In answer to the specific questions you asked:

1) as above, are the Arials better than in my Oneplus 3 smartphone
Yes, an external antennas will be better than the one in your smartphone - they're much bigger and likely provide higher gain. However, routers generally have a lower spec modem (vs todays phones), but probably on-par with a phone like the OnePlus 3 from 2016.

2) would a decent router also pick up 3G H+ in case
Yes, most routers work on both 3G and 4G. The exception being Huawei's 5G routers which are 4G/5G only.

3) can a good H+ connection outperform what I am currently getting on the landline , tests on my phone suggest it might, but don't know the theory
Theoretical HSPA+ download speeds are up in the 80Mbps range, however that is theoretical and many variables in real life will reduce that. I don't think there is a definitive way to say if it would out-perform your landline, but probably not. 3G also does something called 'cell-breathing' whereby the signal from the mast expands and contracts depending upon the load (shrinking when more load, to adapt and try reduce the load), so 3G signal is subject to fluctuations (2/4/5G don't do this)

4) would Vodafone be restricting band access and I might see better results on a contract SIM
As far as I know, with Vodafone there isn't any band restrictions as their primary 3G frequency (over which calls are made) is 900Mhz, which should serve the same area(ish) as the 800Mhz (Band 20) 4G frequency, so no need to restrict B20 to certain users/devices.
 

MrDave

Top Member
Buy the B818 from Amazon and if it doesnt work you can send it back no problem, buy a few PAYG sims and see which gives your most stable connection. I am on Vodafone on Band 20 only and its is fine. Decent speeds on good days, I have a B535 with no direct line of site to the nearest mast almost a mile away, I added a couple of antenna's to help focus the signal but you might not need those on the B818 as it is supposed to have excellent internal antenna.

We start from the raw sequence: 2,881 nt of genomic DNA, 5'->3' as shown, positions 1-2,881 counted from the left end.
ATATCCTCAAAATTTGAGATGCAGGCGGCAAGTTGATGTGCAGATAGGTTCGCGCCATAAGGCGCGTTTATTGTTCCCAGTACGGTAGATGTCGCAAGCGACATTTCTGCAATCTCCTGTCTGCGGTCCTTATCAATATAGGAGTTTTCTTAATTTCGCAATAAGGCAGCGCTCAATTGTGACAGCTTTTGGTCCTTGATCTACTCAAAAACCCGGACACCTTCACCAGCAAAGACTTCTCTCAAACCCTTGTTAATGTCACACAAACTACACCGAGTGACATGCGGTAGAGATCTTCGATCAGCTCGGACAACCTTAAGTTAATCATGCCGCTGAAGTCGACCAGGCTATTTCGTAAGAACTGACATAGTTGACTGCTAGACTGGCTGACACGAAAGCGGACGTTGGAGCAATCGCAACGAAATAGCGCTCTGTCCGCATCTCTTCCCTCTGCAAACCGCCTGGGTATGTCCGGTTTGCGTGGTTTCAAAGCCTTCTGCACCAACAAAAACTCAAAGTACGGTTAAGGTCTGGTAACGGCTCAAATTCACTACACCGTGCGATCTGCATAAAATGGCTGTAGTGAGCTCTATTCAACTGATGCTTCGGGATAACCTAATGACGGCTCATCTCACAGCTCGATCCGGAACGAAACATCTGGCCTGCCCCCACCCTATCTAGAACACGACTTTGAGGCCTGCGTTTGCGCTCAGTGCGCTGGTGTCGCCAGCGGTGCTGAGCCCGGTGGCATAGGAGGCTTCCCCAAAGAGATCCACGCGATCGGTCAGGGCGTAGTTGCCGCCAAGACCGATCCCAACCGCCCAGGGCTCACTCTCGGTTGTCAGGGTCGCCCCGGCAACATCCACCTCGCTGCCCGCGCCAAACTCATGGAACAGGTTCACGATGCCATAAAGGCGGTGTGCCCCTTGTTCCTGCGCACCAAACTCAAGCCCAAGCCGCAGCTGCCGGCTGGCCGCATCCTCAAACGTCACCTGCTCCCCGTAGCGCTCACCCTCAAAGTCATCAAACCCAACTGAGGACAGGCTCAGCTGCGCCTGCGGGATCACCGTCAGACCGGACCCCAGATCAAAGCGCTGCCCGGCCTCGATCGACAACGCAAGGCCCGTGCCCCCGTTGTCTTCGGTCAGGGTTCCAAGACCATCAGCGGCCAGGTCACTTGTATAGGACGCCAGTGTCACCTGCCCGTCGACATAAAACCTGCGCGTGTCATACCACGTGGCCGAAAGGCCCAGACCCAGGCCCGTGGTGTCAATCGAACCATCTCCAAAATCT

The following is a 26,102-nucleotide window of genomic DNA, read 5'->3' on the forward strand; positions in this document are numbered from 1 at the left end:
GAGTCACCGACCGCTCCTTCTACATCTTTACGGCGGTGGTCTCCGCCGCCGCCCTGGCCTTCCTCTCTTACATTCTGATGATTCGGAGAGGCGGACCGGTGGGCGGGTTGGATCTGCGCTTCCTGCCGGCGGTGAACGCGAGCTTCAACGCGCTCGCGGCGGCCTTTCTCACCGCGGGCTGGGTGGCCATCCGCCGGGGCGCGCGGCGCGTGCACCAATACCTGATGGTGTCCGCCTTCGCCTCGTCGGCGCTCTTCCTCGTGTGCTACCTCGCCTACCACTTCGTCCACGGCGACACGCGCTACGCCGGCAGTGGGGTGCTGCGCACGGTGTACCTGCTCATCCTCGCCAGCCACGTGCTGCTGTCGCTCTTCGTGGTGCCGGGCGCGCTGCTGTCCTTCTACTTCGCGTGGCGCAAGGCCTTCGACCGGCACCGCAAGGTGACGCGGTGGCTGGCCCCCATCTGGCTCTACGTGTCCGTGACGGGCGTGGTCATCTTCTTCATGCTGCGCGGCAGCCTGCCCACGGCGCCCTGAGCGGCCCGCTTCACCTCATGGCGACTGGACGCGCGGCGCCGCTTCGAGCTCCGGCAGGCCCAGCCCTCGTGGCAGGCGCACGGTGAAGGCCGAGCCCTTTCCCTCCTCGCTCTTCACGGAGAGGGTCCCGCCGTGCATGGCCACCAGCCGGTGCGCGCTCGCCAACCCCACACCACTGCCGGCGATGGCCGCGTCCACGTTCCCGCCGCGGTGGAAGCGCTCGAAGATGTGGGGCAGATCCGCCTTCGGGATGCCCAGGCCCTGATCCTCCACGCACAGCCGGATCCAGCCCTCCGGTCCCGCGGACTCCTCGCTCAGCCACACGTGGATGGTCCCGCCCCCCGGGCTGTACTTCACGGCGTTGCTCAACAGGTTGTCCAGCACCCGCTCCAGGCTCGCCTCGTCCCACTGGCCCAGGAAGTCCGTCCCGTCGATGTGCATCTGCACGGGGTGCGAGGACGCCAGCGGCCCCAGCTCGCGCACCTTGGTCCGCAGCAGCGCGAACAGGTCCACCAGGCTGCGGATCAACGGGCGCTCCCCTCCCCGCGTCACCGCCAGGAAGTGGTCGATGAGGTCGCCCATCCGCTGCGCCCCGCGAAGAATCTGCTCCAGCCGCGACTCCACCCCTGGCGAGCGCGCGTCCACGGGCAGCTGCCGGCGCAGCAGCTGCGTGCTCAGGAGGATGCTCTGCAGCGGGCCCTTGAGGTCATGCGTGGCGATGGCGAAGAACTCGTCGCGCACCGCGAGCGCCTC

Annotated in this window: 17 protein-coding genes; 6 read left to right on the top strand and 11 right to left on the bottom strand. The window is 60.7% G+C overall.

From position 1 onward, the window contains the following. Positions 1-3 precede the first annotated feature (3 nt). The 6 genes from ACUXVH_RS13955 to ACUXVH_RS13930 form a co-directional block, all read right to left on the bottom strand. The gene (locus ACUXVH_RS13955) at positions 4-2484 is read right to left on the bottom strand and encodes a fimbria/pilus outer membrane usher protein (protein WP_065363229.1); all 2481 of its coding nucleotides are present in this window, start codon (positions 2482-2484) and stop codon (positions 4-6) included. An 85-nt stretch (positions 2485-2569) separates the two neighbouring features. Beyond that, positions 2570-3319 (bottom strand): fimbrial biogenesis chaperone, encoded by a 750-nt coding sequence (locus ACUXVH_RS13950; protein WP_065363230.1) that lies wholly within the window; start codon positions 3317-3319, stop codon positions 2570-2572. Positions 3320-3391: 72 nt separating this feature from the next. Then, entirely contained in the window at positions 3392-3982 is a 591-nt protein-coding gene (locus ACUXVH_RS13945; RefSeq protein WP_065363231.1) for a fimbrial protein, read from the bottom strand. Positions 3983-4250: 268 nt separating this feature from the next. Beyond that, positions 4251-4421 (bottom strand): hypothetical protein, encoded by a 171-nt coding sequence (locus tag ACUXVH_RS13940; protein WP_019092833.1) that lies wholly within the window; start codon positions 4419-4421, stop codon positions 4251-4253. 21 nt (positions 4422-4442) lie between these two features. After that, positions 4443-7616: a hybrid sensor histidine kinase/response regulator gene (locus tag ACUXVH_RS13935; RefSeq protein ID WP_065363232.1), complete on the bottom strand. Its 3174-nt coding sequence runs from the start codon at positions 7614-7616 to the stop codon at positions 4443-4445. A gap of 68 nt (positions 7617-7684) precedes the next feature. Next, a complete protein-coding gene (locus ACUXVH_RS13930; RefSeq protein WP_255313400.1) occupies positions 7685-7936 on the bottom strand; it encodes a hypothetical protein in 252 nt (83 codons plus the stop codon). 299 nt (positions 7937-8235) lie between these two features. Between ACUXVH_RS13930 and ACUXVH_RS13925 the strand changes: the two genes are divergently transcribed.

Alfienoakes

Member
living in rural pembrokeshire I get 2 bars on on my old iphone with smarty but 4/5 bars on a 525 router using a poynting 4g xpol A001 antenna getting an average dl speed 50 mbs ul 23 mbs. £18 per month with no contract (unlimited data and phone)
Also Had John Lewis For a couple of years getting 7mbs on a good day,
4g in rural locations is a no Brainer.
Try a few different pay as you go sims on any decent router.
 

Mumbles

Member
Thanks everyone for taking the time to respond and for the detailed resonses. Buggerlugz, the wasting money is exactly what I am afraid of and I will proceed with caution and not cutoff the John Lewis BB just yet.
Sounds like there's a general consensus on the trial and error approach.
Seems sensible if I can get good results on the likes of a cheaper router then maybe avoid the more expensive options. Or buy both and see the differnece.
For those interested I am at RG7 4gx although I think I have every 3 story building in the development between myself and the tower. On the other side are a lot of trees but I think equidistant to the next nearest mast.
 

Mumbles

Member
Not finding any 4g on 3 unfortunately.
Seems on o2 when I have 4g it is connecting to 16576
rsrp -117, rsrq -12, band 20.
then switches to 21706 for H+ band 8
 

greentrident

Casual Member
I have 5.5mb on the bt landline with 0.3 upload. There is no 4g where we are but a fairly tenuous 3g if you're upstairs. I have a Huawei 535 on 3 in the upstairs window which gives between 7 and 27mb download and around 2mb upload. Occasionally it drops. Both connections are affected by the rain! A poynting external aerial doesn't seem to make much difference but may allow me to move the router downstairs eventually! Forcing the router to only use 3g makes the biggest difference so far as it seems to think that is a 4g otherwise the grinds to a halt! Overall it's worth it just to be able to have a second connection and slightly better upload but I hope we get a better fixed line at some point!
 

MrDave

Top Member
Thanks everyone for taking the time to respond and for the detailed resonses. Buggerlugz, the wasting money is exactly what I am afraid of and I will proceed with caution and not cutoff the John Lewis BB just yet.
Sounds like there's a general consensus on the trial and error approach.
Seems sensible if I can get good results on the likes of a cheaper router then maybe avoid the more expensive options. Or buy both and see the differnece.
For those interested I am at RG7 4gx although I think I have every 3 story building in the development between myself and the tower. On the other side are a lot of trees but I think equidistant to the next nearest mast.